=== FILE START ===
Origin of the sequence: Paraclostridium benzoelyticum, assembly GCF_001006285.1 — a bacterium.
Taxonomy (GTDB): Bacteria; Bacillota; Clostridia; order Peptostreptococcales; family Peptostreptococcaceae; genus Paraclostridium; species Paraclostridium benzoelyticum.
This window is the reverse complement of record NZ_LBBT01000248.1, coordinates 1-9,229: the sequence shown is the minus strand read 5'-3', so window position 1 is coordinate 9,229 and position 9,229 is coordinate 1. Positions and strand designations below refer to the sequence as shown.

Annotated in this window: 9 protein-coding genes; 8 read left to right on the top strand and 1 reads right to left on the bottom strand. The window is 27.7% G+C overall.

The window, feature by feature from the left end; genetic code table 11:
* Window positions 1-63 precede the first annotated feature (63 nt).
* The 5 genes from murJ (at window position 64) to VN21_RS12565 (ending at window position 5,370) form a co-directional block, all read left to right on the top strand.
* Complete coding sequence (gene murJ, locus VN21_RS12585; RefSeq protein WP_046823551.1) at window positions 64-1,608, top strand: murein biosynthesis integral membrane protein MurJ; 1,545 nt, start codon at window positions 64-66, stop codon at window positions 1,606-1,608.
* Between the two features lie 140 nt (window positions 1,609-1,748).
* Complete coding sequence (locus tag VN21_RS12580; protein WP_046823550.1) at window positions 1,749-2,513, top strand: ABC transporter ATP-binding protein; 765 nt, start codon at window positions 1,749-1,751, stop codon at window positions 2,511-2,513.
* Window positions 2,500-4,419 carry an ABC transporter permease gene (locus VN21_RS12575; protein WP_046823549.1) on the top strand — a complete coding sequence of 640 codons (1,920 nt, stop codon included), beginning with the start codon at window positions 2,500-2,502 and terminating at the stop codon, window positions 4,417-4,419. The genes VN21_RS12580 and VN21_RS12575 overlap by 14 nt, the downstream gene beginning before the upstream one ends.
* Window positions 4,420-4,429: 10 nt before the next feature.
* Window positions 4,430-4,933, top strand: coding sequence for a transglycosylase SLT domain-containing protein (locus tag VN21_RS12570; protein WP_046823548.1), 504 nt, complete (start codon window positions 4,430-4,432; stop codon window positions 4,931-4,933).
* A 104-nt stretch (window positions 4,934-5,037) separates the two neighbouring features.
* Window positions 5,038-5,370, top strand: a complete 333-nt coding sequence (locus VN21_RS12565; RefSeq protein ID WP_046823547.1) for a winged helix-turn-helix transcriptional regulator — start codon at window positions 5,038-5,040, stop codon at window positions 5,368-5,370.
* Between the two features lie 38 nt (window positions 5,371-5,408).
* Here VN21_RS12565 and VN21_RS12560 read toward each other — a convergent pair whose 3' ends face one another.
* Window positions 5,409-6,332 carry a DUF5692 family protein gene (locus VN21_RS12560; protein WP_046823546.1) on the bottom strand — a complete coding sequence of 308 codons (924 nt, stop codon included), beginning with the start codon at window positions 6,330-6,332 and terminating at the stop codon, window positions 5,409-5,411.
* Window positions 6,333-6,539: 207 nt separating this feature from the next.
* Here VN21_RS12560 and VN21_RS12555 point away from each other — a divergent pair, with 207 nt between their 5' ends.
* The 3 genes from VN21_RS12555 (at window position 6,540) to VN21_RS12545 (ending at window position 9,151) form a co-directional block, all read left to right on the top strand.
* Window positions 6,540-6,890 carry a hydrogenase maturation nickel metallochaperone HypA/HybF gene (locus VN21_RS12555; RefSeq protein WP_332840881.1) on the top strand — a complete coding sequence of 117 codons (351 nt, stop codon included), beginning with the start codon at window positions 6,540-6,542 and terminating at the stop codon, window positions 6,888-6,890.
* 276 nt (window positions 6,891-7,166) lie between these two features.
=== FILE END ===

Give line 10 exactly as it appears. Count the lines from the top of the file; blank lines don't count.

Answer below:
* Complete coding sequence (locus tag VN21_RS12580; protein WP_046823550.1) at window positions 1,749-2,513, top strand: ABC transporter ATP-binding protein; 765 nt, start codon at window positions 1,749-1,751, stop codon at window positions 2,511-2,513.